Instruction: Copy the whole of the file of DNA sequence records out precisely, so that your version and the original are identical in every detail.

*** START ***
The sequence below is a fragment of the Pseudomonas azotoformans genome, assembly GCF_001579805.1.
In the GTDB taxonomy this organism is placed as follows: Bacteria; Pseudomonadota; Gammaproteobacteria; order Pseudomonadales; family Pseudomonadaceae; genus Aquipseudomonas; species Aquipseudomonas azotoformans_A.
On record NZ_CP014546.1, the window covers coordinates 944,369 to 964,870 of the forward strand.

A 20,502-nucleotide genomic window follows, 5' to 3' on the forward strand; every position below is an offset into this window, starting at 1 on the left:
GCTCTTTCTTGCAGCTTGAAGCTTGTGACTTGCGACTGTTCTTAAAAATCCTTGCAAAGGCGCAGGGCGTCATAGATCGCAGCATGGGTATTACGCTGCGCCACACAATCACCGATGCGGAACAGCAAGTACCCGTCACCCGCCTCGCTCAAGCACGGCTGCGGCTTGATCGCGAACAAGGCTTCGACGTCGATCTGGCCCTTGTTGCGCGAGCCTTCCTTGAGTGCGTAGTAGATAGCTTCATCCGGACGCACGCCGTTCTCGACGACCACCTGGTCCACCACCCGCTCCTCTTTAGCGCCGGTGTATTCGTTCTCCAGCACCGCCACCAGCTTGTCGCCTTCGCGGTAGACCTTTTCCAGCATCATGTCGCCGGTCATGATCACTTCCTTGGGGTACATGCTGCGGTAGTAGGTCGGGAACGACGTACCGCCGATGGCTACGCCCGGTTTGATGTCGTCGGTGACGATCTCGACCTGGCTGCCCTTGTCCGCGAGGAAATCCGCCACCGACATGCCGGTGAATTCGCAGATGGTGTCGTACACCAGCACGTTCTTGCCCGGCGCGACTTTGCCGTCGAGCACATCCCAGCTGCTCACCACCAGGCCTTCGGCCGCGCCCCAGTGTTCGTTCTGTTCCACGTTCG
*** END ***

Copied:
The sequence below is a fragment of the Pseudomonas azotoformans genome, assembly GCF_001579805.1.
In the GTDB taxonomy this organism is placed as follows: Bacteria; Pseudomonadota; Gammaproteobacteria; order Pseudomonadales; family Pseudomonadaceae; genus Aquipseudomonas; species Aquipseudomonas azotoformans_A.
On record NZ_CP014546.1, the window covers coordinates 944,369 to 964,870 of the forward strand.

A 20,502-nucleotide genomic window follows, 5' to 3' on the forward strand; every position below is an offset into this window, starting at 1 on the left:
GCTCTTTCTTGCAGCTTGAAGCTTGTGACTTGCGACTGTTCTTAAAAATCCTTGCAAAGGCGCAGGGCGTCATAGATCGCAGCATGGGTATTACGCTGCGCCACACAATCACCGATGCGGAACAGCAAGTACCCGTCACCCGCCTCGCTCAAGCACGGCTGCGGCTTGATCGCGAACAAGGCTTCGACGTCGATCTGGCCCTTGTTGCGCGAGCCTTCCTTGAGTGCGTAGTAGATAGCTTCATCCGGACGCACGCCGTTCTCGACGACCACCTGGTCCACCACCCGCTCCTCTTTAGCGCCGGTGTATTCGTTCTCCAGCACCGCCACCAGCTTGTCGCCTTCGCGGTAGACCTTTTCCAGCATCATGTCGCCGGTCATGATCACTTCCTTGGGGTACATGCTGCGGTAGTAGGTCGGGAACGACGTACCGCCGATGGCTACGCCCGGTTTGATGTCGTCGGTGACGATCTCGACCTGGCTGCCCTTGTCCGCGAGGAAATCCGCCACCGACATGCCGGTGAATTCGCAGATGGTGTCGTACACCAGCACGTTCTTGCCCGGCGCGACTTTGCCGTCGAGCACATCCCAGCTGCTCACCACCAGGCCTTCGGCCGCGCCCCAGTGTTCGTTCTGTTCCACGTTCG